Teens drink nearly 80 litres of sugary drinks on average per year

A recent Cancer Research UK survey reveals a new alarming increase in UK teenagers’ consumption of soft drinks in 2015 after rates had dropped in 2014.

The amount of sugar that children from all age groups are now consuming, by sipping on soft drinks, is unprecedented, and could be contributing to the year-on-year high rate of increase in obesity and type 2 diabetes.

The figures provided by Cancer Research indicate that teenagers drink enough sugar every year to fill a bathtub.

The sugar content found in most sugary drinks does not show any sign of appreciable decline either, despite numerous calls by associations to have these products reformulated.

A single can of cola contains 35g of sugar, on average, and teenagers and adults should ingest no more than 30g of added sugars during their entire day.

The study also shows that the young generation starts to consume these products very early on in their formative years.

Pre-school children are thought to drink the equivalent of nearly 70 cans of fizzy cola a year, and this number rises to 110 cans a year once they reach four to 10 years of age.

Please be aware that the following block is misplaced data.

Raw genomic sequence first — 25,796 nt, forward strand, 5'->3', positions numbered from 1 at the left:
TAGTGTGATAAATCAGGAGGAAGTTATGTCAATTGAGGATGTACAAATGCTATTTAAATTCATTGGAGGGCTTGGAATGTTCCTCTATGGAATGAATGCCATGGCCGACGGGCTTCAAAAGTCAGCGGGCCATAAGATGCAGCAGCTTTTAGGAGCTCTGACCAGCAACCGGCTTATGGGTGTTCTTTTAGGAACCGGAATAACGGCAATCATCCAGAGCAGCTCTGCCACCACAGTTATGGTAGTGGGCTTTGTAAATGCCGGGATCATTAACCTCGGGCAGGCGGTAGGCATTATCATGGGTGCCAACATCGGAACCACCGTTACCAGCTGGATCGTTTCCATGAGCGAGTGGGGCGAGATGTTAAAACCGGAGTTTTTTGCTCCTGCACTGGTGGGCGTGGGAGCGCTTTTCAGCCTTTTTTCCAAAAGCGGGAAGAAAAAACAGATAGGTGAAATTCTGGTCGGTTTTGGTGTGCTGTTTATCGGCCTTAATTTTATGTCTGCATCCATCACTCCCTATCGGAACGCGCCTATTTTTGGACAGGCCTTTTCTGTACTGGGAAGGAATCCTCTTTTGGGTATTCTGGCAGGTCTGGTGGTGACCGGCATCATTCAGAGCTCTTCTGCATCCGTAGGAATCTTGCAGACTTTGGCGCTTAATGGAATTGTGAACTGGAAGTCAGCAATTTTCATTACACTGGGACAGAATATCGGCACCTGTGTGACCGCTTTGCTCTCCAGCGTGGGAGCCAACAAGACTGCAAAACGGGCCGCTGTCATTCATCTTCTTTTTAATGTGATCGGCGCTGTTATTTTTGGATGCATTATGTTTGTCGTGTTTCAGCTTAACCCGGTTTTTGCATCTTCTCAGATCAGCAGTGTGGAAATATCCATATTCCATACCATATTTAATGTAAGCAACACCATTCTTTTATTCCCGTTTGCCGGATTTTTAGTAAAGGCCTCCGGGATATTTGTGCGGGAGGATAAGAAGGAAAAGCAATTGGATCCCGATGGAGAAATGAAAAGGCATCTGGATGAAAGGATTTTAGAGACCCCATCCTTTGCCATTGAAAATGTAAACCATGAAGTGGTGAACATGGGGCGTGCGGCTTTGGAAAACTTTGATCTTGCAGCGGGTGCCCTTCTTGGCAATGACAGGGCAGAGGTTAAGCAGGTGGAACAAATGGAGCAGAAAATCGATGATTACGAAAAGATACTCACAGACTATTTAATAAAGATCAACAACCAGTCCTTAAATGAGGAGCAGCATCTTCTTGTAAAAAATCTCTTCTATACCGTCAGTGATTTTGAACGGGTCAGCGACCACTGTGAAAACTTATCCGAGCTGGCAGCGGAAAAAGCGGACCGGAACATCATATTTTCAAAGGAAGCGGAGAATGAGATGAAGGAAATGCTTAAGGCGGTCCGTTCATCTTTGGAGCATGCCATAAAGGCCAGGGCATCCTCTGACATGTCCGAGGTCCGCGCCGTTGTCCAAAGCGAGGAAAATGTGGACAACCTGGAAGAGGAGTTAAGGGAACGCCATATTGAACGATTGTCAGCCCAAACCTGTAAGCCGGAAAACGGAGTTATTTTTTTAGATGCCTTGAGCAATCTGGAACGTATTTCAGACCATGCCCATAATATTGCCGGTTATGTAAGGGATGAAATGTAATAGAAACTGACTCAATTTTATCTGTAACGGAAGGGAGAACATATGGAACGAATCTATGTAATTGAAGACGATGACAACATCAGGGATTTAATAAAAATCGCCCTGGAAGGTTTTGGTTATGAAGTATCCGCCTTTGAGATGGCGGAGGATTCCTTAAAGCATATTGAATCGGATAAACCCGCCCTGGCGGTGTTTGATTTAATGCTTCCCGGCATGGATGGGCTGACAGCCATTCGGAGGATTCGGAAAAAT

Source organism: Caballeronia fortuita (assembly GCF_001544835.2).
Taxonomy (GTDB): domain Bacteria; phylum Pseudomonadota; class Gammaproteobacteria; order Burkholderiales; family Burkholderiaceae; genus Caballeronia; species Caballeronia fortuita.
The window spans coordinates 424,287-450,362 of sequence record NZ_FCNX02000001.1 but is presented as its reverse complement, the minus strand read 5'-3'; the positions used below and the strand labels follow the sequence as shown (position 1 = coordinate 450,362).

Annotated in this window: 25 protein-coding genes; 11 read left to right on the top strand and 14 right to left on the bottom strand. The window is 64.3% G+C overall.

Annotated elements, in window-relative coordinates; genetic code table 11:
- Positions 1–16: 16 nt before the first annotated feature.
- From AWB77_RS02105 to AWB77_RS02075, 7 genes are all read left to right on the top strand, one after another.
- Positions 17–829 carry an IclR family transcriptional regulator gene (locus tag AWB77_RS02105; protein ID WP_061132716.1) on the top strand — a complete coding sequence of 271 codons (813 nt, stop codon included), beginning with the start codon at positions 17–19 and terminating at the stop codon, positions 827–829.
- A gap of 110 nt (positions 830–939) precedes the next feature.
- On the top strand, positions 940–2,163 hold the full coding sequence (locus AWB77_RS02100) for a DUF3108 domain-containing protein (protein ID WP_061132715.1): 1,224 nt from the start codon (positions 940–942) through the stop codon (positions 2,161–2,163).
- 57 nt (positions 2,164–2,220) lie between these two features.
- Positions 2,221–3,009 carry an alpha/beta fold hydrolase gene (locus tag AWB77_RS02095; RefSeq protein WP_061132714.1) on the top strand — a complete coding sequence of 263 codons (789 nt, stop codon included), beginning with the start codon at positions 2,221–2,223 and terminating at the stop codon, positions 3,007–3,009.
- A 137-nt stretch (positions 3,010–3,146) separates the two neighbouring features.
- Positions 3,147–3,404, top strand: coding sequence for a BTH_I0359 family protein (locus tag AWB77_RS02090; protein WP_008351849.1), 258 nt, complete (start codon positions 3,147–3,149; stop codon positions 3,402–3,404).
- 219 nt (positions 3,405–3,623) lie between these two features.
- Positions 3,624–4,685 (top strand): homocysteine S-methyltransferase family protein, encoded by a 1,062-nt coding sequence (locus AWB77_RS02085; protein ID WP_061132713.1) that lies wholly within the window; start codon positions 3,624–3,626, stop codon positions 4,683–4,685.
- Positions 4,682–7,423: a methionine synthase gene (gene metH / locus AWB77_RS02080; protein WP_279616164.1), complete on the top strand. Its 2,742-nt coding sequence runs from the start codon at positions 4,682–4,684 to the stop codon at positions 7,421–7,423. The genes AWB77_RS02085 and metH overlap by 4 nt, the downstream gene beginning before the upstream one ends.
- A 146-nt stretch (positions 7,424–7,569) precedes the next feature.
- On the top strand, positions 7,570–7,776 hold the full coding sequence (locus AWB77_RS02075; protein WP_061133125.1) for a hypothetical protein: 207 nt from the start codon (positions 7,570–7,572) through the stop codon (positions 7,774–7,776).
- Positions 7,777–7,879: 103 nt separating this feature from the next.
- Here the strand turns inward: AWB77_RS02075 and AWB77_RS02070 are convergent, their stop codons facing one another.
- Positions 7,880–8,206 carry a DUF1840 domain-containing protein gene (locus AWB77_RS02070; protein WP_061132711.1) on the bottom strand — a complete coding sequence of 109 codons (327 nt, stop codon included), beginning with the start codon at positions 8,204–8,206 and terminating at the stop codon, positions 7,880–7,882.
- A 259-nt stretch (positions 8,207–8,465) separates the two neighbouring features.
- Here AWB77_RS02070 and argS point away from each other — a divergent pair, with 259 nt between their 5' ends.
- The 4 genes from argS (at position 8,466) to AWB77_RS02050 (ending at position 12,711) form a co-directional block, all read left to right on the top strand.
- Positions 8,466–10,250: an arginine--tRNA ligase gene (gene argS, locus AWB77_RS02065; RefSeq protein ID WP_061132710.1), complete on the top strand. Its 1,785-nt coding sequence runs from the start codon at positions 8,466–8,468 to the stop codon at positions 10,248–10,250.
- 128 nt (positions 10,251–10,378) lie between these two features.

The survey shows that, by the time children get into their teenage years, they are consuming the equivalent to more than 234 cans a year. That’s 77 litres, or around 17 gallons, of sugary drinks being consumed on average. This means many teenagers will be drinking much more than this.

A five per cent tax on sugary drinks – with the exception of those who are lactose-based – is expected to come into effect soon.

It will see that soft drinks companies pay the charge every time the sugar content of one of their drinks exceeds 5g of sugar per 100ml.

Benedict Jephcote, Head of Education at Diabetes.co.uk, said: “To truly tackle the problem, there will need to be more than levies; we will need to see a complete culture change to stop sugary drinks from being regarded as a ‘normal drink’.”

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Diabetes Mellitus Type 2 is commonly known as Type 2 Diabetes

Type 2 diabetes mellitus is a metabolic disorder that results in hyperglycemia (high blood glucose levels) due to the body:

  • Being ineffective at using the insulin it has produced; also known as insulin resistance and/or
  • Being unable to produce enough insulin

Type 2 diabetes is characterised by the body being unable to metabolise glucose (a simple sugar). This leads to high levels of blood glucose which over time may damage the organs of the body.

From this, it can be understood that for someone with diabetes something that is food for ordinary people can become a sort of metabolic poison. This is why people with diabetes are advised to avoid sources of dietary sugar.

The good news is for very many people with type 2 diabetes this is all they have to do to stay well. If you can keep your blood sugar lower by avoiding dietary sugar it’s likely you will never need long-term medication.